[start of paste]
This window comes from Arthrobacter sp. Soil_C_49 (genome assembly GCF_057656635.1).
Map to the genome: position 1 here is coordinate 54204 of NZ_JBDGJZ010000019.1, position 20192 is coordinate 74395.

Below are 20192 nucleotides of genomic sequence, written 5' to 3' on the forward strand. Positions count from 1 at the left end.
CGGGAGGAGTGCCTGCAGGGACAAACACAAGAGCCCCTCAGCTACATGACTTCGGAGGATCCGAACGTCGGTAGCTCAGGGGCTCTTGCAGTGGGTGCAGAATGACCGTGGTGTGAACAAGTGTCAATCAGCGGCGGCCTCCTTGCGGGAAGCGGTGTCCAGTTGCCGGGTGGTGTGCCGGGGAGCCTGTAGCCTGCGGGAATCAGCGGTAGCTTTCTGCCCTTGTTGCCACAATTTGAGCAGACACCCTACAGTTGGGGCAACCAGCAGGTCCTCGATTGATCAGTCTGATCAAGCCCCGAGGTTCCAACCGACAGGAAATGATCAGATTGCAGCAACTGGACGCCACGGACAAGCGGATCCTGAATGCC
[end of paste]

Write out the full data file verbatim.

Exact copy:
This window comes from Arthrobacter sp. Soil_C_49 (genome assembly GCF_057656635.1).
Map to the genome: position 1 here is coordinate 54204 of NZ_JBDGJZ010000019.1, position 20192 is coordinate 74395.

Below are 20192 nucleotides of genomic sequence, written 5' to 3' on the forward strand. Positions count from 1 at the left end.
CGGGAGGAGTGCCTGCAGGGACAAACACAAGAGCCCCTCAGCTACATGACTTCGGAGGATCCGAACGTCGGTAGCTCAGGGGCTCTTGCAGTGGGTGCAGAATGACCGTGGTGTGAACAAGTGTCAATCAGCGGCGGCCTCCTTGCGGGAAGCGGTGTCCAGTTGCCGGGTGGTGTGCCGGGGAGCCTGTAGCCTGCGGGAATCAGCGGTAGCTTTCTGCCCTTGTTGCCACAATTTGAGCAGACACCCTACAGTTGGGGCAACCAGCAGGTCCTCGATTGATCAGTCTGATCAAGCCCCGAGGTTCCAACCGACAGGAAATGATCAGATTGCAGCAACTGGACGCCACGGACAAGCGGATCCTGAATGCC